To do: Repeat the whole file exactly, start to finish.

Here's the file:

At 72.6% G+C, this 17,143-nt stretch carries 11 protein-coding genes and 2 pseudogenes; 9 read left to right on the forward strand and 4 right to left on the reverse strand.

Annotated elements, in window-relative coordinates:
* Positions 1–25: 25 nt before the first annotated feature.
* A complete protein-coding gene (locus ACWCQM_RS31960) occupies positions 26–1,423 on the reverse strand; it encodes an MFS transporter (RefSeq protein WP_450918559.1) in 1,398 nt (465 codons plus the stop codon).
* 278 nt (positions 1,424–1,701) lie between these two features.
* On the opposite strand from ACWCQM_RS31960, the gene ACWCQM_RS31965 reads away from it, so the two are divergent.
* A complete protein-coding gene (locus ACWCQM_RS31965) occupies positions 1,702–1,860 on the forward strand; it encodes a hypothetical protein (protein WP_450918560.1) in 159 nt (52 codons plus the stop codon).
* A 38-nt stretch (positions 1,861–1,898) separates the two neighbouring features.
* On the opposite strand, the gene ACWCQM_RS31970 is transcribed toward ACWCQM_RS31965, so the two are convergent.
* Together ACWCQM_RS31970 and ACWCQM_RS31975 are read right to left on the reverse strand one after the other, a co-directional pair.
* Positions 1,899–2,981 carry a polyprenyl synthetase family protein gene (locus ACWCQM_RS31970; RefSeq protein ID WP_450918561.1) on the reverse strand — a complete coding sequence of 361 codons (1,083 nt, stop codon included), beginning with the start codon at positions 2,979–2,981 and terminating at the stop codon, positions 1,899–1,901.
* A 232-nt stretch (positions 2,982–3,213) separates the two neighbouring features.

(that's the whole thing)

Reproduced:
At 72.6% G+C, this 17,143-nt stretch carries 11 protein-coding genes and 2 pseudogenes; 9 read left to right on the forward strand and 4 right to left on the reverse strand.

Annotated elements, in window-relative coordinates:
* Positions 1–25: 25 nt before the first annotated feature.
* A complete protein-coding gene (locus ACWCQM_RS31960) occupies positions 26–1,423 on the reverse strand; it encodes an MFS transporter (RefSeq protein WP_450918559.1) in 1,398 nt (465 codons plus the stop codon).
* 278 nt (positions 1,424–1,701) lie between these two features.
* On the opposite strand from ACWCQM_RS31960, the gene ACWCQM_RS31965 reads away from it, so the two are divergent.
* A complete protein-coding gene (locus ACWCQM_RS31965) occupies positions 1,702–1,860 on the forward strand; it encodes a hypothetical protein (protein WP_450918560.1) in 159 nt (52 codons plus the stop codon).
* A 38-nt stretch (positions 1,861–1,898) separates the two neighbouring features.
* On the opposite strand, the gene ACWCQM_RS31970 is transcribed toward ACWCQM_RS31965, so the two are convergent.
* Together ACWCQM_RS31970 and ACWCQM_RS31975 are read right to left on the reverse strand one after the other, a co-directional pair.
* Positions 1,899–2,981 carry a polyprenyl synthetase family protein gene (locus ACWCQM_RS31970; RefSeq protein ID WP_450918561.1) on the reverse strand — a complete coding sequence of 361 codons (1,083 nt, stop codon included), beginning with the start codon at positions 2,979–2,981 and terminating at the stop codon, positions 1,899–1,901.
* A 232-nt stretch (positions 2,982–3,213) separates the two neighbouring features.